Roger C. Carmel
1932 - 1986
How this guy passed for straight, I will never know. He was not a very well known actor, but he�s one of those stories that will never go away. Every so often I get an email from someone asking about his suicide, or his overdose. In most of the accounts, he was with young hustler/rent boy types.
He was pretty well known by face, in the character actor squadron. Roger Buell in The Mothers-in-Law (one of the best 2 c�s in a k shows ever), Harry Mudd in Star Trek, who can forget the embarrassment Myra Breckenridge? He also did loads of voice work in cartoons. It must be great for people to come up and say, �I just LOVED your work in The Transformers!� Thanks. For a complete list, go here.
After the first series of The Mothers-in-Law, which incidentally was produced by Desi Arnaz, there was a problem and the cast was asked to take pay cuts, and Roger refused. He was replaced by another gay staple of 60's TV, actor, Richard Deacon.
One story is that Roger had hit the skids career wise, and was given the job as spokesperson for the Naugles fast-food chain, playing the character Senor Naugles. No doubt the PC police would put a stop to that nowadays, sorta like the Frito Bandito. (I like Fritos Corn Chips.. I take dem from you! Eye yi yi yi�) So he had a bit of success with this, and was celebrating in a big way. BTW, Naugles was bought out by the Del Taco people.
He was living in a semi high rise on Hollywood Boulevard. No doubt when guests arrived, they came thru these doors, and into this lobby. On the 11th of November 1986, Carmel was found dead in his sixth floor apartment. He was 54 years old.
Roger was shipped back east to Glendale New York. Various discrepancies, Findadeath.com friend Chris Strauss tracked Roger down, and here he is. Great work Chris, I'm so grateful.
In the true spirit of death hagdom (we may mock, but we do love), Chris laid flowers for Roger. I'm sure its been a while since anyone has laid anything on or near Roger, and he appreciated it.
The odd thing about Roger, is that most people do think he committed suicide. I don�t know if that�s true, but it certainly isn�t listed on his death certificate, and it usually is. Hypertrophic
Cardiomyopathy is the official cause of death, and suicide isn�t even mentioned.
Now, I asked my friend Scott Williams who is quite knowledgeable in this sort of thing, his explanation is this: �Hypertrophic� for overgrowth of the thickening and unnatural enlargement of, �cardiomyophathy� referring to disease of the heart muscle. This makes the left ventricle in particular less efficient at ejecting blood. It also stretches open the valves causing backflow of whatever blood it just tried to eject. The patient becomes progressively weaker. Pressure backs up into the lungs, the patient becomes increasingly short of breath. Congestive heart failure is the result and ultimate primary cause of death. Cardiomyopathy suggests this damage is of unknown etiology as opposed to direct damage to the heart by a heat attack or viral attack. It can onset in very young people and is the number one ticket to the transplant list.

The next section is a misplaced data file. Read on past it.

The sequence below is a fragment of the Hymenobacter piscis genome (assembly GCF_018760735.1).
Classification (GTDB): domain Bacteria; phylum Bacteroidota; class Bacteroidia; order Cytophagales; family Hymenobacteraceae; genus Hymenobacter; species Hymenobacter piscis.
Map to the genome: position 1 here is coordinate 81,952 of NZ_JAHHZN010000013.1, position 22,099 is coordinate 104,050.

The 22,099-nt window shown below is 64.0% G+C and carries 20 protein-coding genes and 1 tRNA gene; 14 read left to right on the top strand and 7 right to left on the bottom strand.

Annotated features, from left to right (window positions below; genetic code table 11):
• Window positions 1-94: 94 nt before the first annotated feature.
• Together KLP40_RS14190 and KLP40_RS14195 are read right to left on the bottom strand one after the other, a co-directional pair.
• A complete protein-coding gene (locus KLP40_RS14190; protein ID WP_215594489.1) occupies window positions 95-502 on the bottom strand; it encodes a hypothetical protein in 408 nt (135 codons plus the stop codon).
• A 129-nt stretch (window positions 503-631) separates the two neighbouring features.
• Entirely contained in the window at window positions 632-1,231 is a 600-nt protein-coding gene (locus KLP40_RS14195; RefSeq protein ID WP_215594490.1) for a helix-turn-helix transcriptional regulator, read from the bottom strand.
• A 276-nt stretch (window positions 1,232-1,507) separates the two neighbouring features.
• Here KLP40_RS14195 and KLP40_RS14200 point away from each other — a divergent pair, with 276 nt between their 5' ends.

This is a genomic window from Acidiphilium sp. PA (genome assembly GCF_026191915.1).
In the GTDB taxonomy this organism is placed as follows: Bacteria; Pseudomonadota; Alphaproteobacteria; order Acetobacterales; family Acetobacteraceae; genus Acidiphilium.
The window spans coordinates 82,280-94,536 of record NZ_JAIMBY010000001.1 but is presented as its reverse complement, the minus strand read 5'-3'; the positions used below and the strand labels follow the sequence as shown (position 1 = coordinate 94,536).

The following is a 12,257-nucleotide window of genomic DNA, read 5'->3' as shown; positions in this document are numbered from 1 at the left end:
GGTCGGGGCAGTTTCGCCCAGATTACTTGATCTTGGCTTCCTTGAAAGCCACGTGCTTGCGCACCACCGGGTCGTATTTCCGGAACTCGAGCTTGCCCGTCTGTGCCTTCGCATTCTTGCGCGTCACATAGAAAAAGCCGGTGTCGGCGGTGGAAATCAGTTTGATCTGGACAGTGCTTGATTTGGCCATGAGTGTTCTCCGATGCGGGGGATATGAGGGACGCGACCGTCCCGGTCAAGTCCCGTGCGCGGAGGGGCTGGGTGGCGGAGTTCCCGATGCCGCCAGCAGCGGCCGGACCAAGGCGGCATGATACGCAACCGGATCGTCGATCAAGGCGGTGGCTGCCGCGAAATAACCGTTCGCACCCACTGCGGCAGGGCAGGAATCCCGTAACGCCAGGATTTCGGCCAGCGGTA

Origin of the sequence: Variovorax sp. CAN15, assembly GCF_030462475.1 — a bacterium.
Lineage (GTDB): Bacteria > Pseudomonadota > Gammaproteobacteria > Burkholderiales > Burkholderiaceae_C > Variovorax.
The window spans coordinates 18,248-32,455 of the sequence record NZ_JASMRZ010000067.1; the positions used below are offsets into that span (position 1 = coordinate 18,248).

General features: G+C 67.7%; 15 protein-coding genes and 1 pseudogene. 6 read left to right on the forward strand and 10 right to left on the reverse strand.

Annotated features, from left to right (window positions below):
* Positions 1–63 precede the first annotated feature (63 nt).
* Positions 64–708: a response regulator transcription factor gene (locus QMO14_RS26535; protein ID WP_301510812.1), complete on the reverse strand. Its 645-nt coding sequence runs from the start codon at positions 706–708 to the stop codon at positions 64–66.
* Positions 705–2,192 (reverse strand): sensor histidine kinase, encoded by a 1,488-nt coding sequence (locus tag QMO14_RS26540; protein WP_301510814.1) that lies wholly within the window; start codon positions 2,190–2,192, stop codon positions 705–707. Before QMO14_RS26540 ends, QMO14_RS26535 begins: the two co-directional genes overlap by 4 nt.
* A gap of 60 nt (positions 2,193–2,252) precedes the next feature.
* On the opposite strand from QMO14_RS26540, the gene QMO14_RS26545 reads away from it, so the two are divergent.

Scott also adds, �Someone with this condition could certainly be pushed over the edge either way with drug use. Their personal history would be a better guide there as the diagnosis, per se, does not imply that.�
Interesting. I�ve been in touch with a few former �boys of the evening� who claim to have had relations with Roger. They do say he was pretty much a party guy. One of the rumors being bandied about is that he was found dead from an overdose of exotic chemicals, Colombian nose powder for one.
Got this in this
weekend: "Interesting. I guess I was one of those 'young hustler types' who had a brief, and very unpleasant encounter with Roger. I seem to remember it was back in the late 70s, early 80s, some new flat in
West Hollywood or Hollywood, or maybe even my place in Santa Monica, and the queen was so high on something she was floating off the ground. Apparently she was a rabid
size queen (I have only 8 inches), or some other such, maybe because I sensed something bad and asked for the $$ upfront, anyway, the encounter ended with a very bad memory."
Scott adds, �Colombian nose powder would definitely be high on the list of things you don�t do with heart disease. If the story about Roger is true, I would consider this your culprit. The diagnosis and the rumor do add together nicely to equal death.�
One more taste of trivia, apparently there was an article in TV Guide about letters that networks get when shows are cancelled, or stars leave them. When Carmel left TMIL, they didn't get a single complaint, as opposed to over 100,000 when The Monkees was cancelled.
Got this in the other day, from Joel Eisner, writer of my fave Batbook. "I thought you might like to hear another tale about Roger. As the author of The Official Batman Batbook, I had the opportunity to interview Roger in 1985 about his work as Colonel Gumm on the Green Hornet episode of the Batman series. We had lunch at Musso and Frank in Hollywood, where he told me, at least HIS reason for quitting The Mothers in Law, which makes far more sense than his attitude on the set.
At the end of the first season, Desi Arnaz came to the whole cast and told them that the show had been renewed for another year, and that they had a five year commitment from NBC, but they had no money for raises. The rest of the cast figured they had a guarantee of work for the next few years, but Roger knew better.
It seems Arnaz was already getting four salaries from the show. Producer, writer, director and creator. Roger knew he was taking the cast for a ride, so when he didn't get his raise, he quit and they brought in Deacon, whom Roger recalled as a poor schmuck who always sold himself short.